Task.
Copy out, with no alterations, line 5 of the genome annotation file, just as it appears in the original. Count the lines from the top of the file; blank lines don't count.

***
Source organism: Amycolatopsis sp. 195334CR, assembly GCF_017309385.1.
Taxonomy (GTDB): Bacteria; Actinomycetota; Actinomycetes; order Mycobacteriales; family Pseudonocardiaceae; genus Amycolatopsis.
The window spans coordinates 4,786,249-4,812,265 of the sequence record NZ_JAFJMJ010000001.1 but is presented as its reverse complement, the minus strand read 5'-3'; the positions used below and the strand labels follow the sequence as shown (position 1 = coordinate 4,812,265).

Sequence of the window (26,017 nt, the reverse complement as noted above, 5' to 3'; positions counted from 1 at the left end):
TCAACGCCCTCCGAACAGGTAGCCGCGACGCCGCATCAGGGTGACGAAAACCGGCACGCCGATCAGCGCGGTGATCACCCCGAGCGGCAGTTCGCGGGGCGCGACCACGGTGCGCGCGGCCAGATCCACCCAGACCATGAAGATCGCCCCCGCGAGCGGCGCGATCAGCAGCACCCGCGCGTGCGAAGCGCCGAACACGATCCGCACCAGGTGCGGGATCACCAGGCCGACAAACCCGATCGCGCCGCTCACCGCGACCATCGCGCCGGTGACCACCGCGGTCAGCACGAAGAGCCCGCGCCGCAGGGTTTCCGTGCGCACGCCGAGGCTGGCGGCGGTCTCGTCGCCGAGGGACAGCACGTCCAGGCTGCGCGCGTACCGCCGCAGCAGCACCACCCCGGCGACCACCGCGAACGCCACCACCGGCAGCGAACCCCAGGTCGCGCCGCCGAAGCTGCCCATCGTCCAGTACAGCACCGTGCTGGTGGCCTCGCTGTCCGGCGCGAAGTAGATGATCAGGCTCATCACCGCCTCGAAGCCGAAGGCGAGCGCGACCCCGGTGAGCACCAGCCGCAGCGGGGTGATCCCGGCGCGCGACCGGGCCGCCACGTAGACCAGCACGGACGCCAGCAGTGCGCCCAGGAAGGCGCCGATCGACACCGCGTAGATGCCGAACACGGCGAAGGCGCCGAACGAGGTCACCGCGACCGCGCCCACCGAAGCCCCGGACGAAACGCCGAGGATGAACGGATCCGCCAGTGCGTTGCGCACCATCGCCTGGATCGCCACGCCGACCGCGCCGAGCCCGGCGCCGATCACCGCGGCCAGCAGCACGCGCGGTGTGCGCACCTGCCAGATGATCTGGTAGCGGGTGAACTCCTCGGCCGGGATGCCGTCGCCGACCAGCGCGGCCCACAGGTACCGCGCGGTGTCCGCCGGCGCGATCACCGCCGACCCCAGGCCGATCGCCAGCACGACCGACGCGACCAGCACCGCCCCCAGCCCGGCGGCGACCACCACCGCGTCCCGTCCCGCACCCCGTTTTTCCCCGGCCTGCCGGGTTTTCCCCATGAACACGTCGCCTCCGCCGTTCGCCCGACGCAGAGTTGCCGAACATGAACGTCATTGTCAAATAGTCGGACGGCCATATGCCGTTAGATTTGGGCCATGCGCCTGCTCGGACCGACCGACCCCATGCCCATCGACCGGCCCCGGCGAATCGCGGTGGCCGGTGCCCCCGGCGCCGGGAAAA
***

TCAACGCCCTCCGAACAGGTAGCCGCGACGCCGCATCAGGGTGACGAAAACCGGCACGCCGATCAGCGCGGTGATCACCCCGAGCGGCAGTTCGCGGGGCGCGACCACGGTGCGCGCGGCCAGATCCACCCAGACCATGAAGATCGCCCCCGCGAGCGGCGCGATCAGCAGCACCCGCGCGTGCGAAGCGCCGAACACGATCCGCACCAGGTGCGGGATCACCAGGCCGACAAACCCGATCGCGCCGCTCACCGCGACCATCGCGCCGGTGACCACCGCGGTCAGCACGAAGAGCCCGCGCCGCAGGGTTTCCGTGCGCACGCCGAGGCTGGCGGCGGTCTCGTCGCCGAGGGACAGCACGTCCAGGCTGCGCGCGTACCGCCGCAGCAGCACCACCCCGGCGACCACCGCGAACGCCACCACCGGCAGCGAACCCCAGGTCGCGCCGCCGAAGCTGCCCATCGTCCAGTACAGCACCGTGCTGGTGGCCTCGCTGTCCGGCGCGAAGTAGATGATCAGGCTCATCACCGCCTCGAAGCCGAAGGCGAGCGCGACCCCGGTGAGCACCAGCCGCAGCGGGGTGATCCCGGCGCGCGACCGGGCCGCCACGTAGACCAGCACGGACGCCAGCAGTGCGCCCAGGAAGGCGCCGATCGACACCGCGTAGATGCCGAACACGGCGAAGGCGCCGAACGAGGTCACCGCGACCGCGCCCACCGAAGCCCCGGACGAAACGCCGAGGATGAACGGATCCGCCAGTGCGTTGCGCACCATCGCCTGGATCGCCACGCCGACCGCGCCGAGCCCGGCGCCGATCACCGCGGCCAGCAGCACGCGCGGTGTGCGCACCTGCCAGATGATCTGGTAGCGGGTGAACTCCTCGGCCGGGATGCCGTCGCCGACCAGCGCGGCCCACAGGTACCGCGCGGTGTCCGCCGGCGCGATCACCGCCGACCCCAGGCCGATCGCCAGCACGACCGACGCGACCAGCACCGCCCCCAGCCCGGCGGCGACCACCACCGCGTCCCGTCCCGCACCCCGTTTTTCCCCGGCCTGCCGGGTTTTCCCCATGAACACGTCGCCTCCGCCGTTCGCCCGACGCAGAGTTGCCGAACATGAACGTCATTGTCAAATAGTCGGACGGCCATATGCCGTTAGATTTGGGCCATGCGCCTGCTCGGACCGACCGACCCCATGCCCATCGACCGGCCCCGGCGAATCGCGGTGGCCGGTGCCCCCGGCGCCGGGAAAA